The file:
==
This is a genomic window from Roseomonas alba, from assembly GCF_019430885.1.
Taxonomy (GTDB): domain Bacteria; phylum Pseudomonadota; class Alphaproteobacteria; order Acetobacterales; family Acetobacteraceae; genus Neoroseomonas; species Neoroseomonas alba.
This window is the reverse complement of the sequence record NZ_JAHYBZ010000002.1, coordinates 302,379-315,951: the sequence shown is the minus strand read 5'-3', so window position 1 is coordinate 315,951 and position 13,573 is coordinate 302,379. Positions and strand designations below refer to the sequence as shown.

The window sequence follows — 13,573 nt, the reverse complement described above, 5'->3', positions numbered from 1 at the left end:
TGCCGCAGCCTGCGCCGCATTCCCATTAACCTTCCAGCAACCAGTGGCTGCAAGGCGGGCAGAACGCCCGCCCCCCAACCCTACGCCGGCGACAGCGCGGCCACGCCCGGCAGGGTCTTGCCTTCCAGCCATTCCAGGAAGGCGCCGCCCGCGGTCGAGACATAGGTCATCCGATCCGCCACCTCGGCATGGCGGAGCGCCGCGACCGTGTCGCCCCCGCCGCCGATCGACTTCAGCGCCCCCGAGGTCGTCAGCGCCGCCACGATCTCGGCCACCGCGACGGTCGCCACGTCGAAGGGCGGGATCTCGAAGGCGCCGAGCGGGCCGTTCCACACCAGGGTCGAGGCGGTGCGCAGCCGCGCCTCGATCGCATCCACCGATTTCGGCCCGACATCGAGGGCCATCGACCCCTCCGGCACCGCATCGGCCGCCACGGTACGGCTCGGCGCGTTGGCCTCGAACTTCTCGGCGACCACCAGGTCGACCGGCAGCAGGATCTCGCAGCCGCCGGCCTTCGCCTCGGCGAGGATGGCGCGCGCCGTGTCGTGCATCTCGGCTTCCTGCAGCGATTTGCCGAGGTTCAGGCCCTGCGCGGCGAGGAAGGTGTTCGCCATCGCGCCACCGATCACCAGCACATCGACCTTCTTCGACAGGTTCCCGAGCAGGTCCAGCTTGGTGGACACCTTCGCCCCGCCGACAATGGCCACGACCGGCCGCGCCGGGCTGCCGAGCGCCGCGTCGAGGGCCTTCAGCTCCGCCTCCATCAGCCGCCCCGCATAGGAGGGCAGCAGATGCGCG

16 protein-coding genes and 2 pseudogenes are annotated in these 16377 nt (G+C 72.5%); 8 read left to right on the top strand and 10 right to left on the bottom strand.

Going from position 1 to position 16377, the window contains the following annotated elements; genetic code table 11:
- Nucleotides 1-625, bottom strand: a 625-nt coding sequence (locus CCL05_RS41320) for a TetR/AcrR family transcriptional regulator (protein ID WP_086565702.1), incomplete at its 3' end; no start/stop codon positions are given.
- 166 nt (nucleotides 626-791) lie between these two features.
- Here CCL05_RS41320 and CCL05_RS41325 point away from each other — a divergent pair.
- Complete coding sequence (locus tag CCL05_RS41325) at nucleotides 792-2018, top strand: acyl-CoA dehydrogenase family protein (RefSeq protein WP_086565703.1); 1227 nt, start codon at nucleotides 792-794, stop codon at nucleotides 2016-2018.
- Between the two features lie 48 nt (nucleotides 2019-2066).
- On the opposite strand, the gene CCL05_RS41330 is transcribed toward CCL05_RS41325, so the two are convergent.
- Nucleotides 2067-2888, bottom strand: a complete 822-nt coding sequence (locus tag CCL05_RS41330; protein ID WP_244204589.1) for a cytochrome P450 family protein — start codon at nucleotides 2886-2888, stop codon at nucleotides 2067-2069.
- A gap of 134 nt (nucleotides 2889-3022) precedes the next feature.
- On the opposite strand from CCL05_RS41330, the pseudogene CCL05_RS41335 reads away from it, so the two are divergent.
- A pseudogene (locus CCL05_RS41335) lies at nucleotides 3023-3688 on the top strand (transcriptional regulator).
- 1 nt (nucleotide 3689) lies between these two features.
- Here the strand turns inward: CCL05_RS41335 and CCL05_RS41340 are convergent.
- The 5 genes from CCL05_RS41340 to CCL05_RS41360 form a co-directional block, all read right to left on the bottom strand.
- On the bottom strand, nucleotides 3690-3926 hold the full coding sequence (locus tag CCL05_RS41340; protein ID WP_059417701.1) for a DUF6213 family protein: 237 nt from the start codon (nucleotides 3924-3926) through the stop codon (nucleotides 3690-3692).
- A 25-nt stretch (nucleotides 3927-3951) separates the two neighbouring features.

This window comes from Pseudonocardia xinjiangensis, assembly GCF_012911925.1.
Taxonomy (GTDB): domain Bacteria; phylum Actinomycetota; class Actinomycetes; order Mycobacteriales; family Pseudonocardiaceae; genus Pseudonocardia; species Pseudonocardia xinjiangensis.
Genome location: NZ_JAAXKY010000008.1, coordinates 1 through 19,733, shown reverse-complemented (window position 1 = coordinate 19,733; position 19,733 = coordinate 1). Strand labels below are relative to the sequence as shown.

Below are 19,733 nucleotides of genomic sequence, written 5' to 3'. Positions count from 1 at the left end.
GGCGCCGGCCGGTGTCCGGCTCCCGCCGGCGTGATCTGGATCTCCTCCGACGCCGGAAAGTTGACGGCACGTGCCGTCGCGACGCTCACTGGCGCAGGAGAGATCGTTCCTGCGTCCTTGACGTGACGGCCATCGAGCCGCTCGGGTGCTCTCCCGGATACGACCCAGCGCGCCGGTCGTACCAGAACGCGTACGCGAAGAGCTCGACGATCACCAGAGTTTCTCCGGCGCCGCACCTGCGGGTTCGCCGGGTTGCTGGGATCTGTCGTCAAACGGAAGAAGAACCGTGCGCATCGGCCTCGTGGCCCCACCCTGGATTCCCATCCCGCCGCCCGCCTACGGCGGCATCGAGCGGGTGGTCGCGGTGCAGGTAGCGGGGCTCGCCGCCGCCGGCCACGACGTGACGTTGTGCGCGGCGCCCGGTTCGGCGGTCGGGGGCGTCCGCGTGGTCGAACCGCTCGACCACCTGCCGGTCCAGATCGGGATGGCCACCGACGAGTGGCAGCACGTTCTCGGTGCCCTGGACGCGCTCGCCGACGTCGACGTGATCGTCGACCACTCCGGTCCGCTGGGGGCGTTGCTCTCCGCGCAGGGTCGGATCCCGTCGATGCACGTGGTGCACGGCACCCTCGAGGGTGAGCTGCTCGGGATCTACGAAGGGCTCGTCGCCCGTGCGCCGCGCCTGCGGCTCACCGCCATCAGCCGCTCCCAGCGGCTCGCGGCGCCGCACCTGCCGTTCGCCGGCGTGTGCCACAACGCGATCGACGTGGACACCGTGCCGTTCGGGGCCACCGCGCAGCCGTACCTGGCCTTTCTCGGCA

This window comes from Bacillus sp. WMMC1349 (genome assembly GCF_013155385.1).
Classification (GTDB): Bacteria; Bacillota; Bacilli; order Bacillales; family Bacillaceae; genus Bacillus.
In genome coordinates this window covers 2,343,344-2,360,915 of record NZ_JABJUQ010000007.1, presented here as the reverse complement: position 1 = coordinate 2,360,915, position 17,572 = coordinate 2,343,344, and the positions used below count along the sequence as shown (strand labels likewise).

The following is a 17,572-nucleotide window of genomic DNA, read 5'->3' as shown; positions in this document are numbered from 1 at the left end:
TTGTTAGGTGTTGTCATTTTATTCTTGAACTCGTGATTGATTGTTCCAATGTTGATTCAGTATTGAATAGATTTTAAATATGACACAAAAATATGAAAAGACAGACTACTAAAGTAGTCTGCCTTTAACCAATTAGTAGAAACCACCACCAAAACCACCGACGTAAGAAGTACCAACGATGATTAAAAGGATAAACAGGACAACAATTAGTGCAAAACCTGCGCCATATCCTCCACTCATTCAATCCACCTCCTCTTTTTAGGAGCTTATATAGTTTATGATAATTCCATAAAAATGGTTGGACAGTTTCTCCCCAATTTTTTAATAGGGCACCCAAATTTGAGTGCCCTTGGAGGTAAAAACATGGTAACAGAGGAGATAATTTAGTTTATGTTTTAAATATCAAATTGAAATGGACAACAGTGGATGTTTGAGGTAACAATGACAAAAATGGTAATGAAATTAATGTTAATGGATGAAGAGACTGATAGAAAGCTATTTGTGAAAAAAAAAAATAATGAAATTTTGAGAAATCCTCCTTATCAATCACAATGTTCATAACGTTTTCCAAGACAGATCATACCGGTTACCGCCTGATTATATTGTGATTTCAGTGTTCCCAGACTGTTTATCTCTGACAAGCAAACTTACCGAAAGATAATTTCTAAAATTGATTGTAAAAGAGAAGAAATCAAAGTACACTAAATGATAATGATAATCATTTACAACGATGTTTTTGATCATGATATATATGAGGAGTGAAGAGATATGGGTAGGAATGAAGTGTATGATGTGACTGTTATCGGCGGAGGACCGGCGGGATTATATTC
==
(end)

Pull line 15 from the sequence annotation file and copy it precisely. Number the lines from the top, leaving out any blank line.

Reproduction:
- A gap of 134 nt (nucleotides 2889-3022) precedes the next feature.